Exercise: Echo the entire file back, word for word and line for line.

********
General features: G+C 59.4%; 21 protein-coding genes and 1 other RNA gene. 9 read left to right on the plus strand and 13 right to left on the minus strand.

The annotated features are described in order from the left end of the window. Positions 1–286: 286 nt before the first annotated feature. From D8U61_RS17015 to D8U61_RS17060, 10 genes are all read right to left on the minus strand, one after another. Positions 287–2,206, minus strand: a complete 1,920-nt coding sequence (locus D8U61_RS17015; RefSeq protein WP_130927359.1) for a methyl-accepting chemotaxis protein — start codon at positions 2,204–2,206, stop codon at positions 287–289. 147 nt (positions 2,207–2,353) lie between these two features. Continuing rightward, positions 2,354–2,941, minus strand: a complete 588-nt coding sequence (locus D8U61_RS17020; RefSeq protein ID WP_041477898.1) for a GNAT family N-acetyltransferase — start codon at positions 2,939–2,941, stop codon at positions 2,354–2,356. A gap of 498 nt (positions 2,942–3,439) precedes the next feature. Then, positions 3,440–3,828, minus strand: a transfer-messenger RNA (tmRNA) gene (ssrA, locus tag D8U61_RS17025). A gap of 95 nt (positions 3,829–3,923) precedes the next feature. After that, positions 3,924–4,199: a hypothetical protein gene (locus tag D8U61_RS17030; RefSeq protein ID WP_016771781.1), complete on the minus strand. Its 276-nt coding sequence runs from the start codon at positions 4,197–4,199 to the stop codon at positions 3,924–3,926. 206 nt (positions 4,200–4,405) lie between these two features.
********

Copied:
General features: G+C 59.4%; 21 protein-coding genes and 1 other RNA gene. 9 read left to right on the plus strand and 13 right to left on the minus strand.

The annotated features are described in order from the left end of the window. Positions 1–286: 286 nt before the first annotated feature. From D8U61_RS17015 to D8U61_RS17060, 10 genes are all read right to left on the minus strand, one after another. Positions 287–2,206, minus strand: a complete 1,920-nt coding sequence (locus D8U61_RS17015; RefSeq protein WP_130927359.1) for a methyl-accepting chemotaxis protein — start codon at positions 2,204–2,206, stop codon at positions 287–289. 147 nt (positions 2,207–2,353) lie between these two features. Continuing rightward, positions 2,354–2,941, minus strand: a complete 588-nt coding sequence (locus D8U61_RS17020; RefSeq protein ID WP_041477898.1) for a GNAT family N-acetyltransferase — start codon at positions 2,939–2,941, stop codon at positions 2,354–2,356. A gap of 498 nt (positions 2,942–3,439) precedes the next feature. Then, positions 3,440–3,828, minus strand: a transfer-messenger RNA (tmRNA) gene (ssrA, locus tag D8U61_RS17025). A gap of 95 nt (positions 3,829–3,923) precedes the next feature. After that, positions 3,924–4,199: a hypothetical protein gene (locus tag D8U61_RS17030; RefSeq protein ID WP_016771781.1), complete on the minus strand. Its 276-nt coding sequence runs from the start codon at positions 4,197–4,199 to the stop codon at positions 3,924–3,926. 206 nt (positions 4,200–4,405) lie between these two features.